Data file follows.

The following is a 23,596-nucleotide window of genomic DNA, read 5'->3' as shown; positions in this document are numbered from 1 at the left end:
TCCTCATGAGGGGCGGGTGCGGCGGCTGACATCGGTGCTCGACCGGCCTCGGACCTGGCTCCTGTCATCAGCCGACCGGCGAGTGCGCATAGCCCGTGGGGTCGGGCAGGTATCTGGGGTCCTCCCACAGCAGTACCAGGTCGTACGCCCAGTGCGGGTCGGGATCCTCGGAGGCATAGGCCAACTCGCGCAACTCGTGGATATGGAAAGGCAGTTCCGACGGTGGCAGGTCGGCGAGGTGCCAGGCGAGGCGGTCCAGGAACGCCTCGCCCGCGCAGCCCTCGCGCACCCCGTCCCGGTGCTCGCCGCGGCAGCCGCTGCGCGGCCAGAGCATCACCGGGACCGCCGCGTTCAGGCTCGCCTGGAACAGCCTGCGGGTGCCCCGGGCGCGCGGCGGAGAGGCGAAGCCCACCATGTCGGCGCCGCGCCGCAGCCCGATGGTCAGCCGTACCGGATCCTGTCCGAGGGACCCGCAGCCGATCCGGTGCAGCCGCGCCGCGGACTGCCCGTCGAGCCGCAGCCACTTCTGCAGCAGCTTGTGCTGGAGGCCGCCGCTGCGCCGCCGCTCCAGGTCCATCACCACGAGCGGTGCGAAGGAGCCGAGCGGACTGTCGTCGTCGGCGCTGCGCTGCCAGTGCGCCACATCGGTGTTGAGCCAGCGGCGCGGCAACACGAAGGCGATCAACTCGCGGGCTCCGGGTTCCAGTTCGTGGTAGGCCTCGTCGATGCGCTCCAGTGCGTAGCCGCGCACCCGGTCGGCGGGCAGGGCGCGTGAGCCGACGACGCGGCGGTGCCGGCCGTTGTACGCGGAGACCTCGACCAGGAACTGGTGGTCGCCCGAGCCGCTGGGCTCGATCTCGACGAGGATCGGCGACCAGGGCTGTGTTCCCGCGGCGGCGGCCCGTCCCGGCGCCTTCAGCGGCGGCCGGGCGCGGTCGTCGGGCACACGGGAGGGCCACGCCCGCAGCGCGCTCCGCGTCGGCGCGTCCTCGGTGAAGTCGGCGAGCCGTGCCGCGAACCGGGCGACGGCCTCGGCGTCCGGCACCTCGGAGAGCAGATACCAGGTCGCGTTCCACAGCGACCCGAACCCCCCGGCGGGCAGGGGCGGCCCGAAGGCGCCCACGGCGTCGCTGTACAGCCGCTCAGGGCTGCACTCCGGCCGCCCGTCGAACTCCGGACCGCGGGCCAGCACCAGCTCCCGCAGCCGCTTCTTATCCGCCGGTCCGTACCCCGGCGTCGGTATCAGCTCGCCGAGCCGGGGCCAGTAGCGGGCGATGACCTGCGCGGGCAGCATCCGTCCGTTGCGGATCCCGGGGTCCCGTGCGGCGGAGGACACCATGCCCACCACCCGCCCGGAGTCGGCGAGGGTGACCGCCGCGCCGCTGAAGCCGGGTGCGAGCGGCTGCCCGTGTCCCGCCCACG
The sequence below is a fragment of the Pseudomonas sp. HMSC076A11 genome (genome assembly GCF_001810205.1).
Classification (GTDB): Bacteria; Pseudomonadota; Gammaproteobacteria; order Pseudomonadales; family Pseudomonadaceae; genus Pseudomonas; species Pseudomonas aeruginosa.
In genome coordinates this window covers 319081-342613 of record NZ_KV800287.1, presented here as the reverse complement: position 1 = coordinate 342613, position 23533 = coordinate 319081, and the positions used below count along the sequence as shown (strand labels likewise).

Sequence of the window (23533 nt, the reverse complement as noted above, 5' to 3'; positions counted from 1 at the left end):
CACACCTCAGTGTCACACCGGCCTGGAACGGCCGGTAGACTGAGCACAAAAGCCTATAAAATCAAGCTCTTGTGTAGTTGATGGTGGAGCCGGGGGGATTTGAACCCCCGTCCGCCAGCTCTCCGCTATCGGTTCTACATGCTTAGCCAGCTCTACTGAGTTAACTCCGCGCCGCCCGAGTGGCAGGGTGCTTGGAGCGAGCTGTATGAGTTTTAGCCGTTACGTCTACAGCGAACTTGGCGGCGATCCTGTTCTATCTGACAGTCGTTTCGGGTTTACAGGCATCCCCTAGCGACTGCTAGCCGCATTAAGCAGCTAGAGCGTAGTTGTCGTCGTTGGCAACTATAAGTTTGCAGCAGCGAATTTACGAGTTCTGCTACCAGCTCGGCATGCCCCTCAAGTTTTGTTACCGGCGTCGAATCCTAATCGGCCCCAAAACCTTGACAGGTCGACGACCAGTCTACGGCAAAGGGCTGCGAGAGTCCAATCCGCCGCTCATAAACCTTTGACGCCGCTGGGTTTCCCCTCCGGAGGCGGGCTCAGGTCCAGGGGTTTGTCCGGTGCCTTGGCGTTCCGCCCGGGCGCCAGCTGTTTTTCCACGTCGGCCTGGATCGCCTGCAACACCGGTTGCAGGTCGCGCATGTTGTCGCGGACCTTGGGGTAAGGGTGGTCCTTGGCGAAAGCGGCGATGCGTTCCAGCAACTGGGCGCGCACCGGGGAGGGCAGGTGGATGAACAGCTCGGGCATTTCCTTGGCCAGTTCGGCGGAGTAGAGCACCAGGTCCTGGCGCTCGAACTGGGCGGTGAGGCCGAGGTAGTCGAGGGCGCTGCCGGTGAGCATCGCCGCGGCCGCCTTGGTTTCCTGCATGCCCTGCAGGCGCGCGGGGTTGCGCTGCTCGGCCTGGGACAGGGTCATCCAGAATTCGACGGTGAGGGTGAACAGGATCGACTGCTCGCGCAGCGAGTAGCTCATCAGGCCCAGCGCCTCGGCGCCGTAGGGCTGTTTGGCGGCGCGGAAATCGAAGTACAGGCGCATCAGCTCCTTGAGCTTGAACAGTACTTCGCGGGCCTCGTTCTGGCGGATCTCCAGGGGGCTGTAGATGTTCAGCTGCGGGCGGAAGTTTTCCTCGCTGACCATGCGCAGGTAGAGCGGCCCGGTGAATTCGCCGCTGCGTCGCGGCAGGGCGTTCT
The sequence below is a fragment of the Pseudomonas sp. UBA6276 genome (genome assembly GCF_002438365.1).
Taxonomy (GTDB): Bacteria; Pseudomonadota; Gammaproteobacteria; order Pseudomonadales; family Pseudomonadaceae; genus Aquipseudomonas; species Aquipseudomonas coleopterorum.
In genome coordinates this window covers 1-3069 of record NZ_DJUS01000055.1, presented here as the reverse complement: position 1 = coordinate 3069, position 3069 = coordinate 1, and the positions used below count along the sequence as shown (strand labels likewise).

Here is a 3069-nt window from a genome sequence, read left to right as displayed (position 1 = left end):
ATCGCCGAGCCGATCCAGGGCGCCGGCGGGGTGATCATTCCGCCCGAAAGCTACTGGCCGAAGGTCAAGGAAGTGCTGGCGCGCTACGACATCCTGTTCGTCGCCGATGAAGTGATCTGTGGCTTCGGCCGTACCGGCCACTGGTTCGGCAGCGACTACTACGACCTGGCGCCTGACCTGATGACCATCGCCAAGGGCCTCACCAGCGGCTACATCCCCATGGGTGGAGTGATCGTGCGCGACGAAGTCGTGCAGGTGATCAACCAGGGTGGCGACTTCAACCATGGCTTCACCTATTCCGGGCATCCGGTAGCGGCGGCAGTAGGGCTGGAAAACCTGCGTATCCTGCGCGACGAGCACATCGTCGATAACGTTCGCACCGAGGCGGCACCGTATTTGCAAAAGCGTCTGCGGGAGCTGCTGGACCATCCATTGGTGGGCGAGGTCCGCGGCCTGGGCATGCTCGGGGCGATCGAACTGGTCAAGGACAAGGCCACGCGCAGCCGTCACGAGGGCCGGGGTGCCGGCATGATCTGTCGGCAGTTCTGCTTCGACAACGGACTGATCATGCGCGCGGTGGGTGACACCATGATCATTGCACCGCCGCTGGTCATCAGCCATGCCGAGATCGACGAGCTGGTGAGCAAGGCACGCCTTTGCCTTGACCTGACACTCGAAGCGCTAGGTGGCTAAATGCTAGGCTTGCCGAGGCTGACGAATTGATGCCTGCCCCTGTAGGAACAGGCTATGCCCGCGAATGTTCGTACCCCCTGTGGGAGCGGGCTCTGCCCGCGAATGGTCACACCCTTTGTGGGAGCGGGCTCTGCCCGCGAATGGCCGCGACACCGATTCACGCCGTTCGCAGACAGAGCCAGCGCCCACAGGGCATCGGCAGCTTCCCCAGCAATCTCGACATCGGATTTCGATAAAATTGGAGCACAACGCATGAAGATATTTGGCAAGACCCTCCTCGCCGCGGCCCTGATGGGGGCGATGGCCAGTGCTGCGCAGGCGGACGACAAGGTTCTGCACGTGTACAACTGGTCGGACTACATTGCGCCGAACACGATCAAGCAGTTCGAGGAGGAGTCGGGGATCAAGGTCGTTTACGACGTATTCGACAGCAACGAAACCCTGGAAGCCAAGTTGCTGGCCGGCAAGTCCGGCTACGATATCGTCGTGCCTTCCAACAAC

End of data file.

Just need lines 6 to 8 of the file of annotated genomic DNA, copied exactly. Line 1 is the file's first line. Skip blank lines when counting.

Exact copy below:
Sequence of the window (23533 nt, the reverse complement as noted above, 5' to 3'; positions counted from 1 at the left end):
CACACCTCAGTGTCACACCGGCCTGGAACGGCCGGTAGACTGAGCACAAAAGCCTATAAAATCAAGCTCTTGTGTAGTTGATGGTGGAGCCGGGGGGATTTGAACCCCCGTCCGCCAGCTCTCCGCTATCGGTTCTACATGCTTAGCCAGCTCTACTGAGTTAACTCCGCGCCGCCCGAGTGGCAGGGTGCTTGGAGCGAGCTGTATGAGTTTTAGCCGTTACGTCTACAGCGAACTTGGCGGCGATCCTGTTCTATCTGACAGTCGTTTCGGGTTTACAGGCATCCCCTAGCGACTGCTAGCCGCATTAAGCAGCTAGAGCGTAGTTGTCGTCGTTGGCAACTATAAGTTTGCAGCAGCGAATTTACGAGTTCTGCTACCAGCTCGGCATGCCCCTCAAGTTTTGTTACCGGCGTCGAATCCTAATCGGCCCCAAAACCTTGACAGGTCGACGACCAGTCTACGGCAAAGGGCTGCGAGAGTCCAATCCGCCGCTCATAAACCTTTGACGCCGCTGGGTTTCCCCTCCGGAGGCGGGCTCAGGTCCAGGGGTTTGTCCGGTGCCTTGGCGTTCCGCCCGGGCGCCAGCTGTTTTTCCACGTCGGCCTGGATCGCCTGCAACACCGGTTGCAGGTCGCGCATGTTGTCGCGGACCTTGGGGTAAGGGTGGTCCTTGGCGAAAGCGGCGATGCGTTCCAGCAACTGGGCGCGCACCGGGGAGGGCAGGTGGATGAACAGCTCGGGCATTTCCTTGGCCAGTTCGGCGGAGTAGAGCACCAGGTCCTGGCGCTCGAACTGGGCGGTGAGGCCGAGGTAGTCGAGGGCGCTGCCGGTGAGCATCGCCGCGGCCGCCTTGGTTTCCTGCATGCCCTGCAGGCGCGCGGGGTTGCGCTGCTCGGCCTGGGACAGGGTCATCCAGAATTCGACGGTGAGGGTGAACAGGATCGACTGCTCGCGCAGCGAGTAGCTCATCAGGCCCAGCGCCTCGGCGCCGTAGGGCTGTTTGGCGGCGCGGAAATCGAAGTACAGGCGCATCAGCTCCTTGAGCTTGAACAGTACTTCGCGGGCCTCGTTCTGGCGGATCTCCAGGGGGCTGTAGATGTTCAGCTGCGGGCGGAAGTTTTCCTCGCTGACCATGCGCAGGTAGAGCGGCCCGGTGAATTCGCCGCTGCGTCGCGGCAGGGCGTTCT
The sequence below is a fragment of the Pseudomonas sp. UBA6276 genome (genome assembly GCF_002438365.1).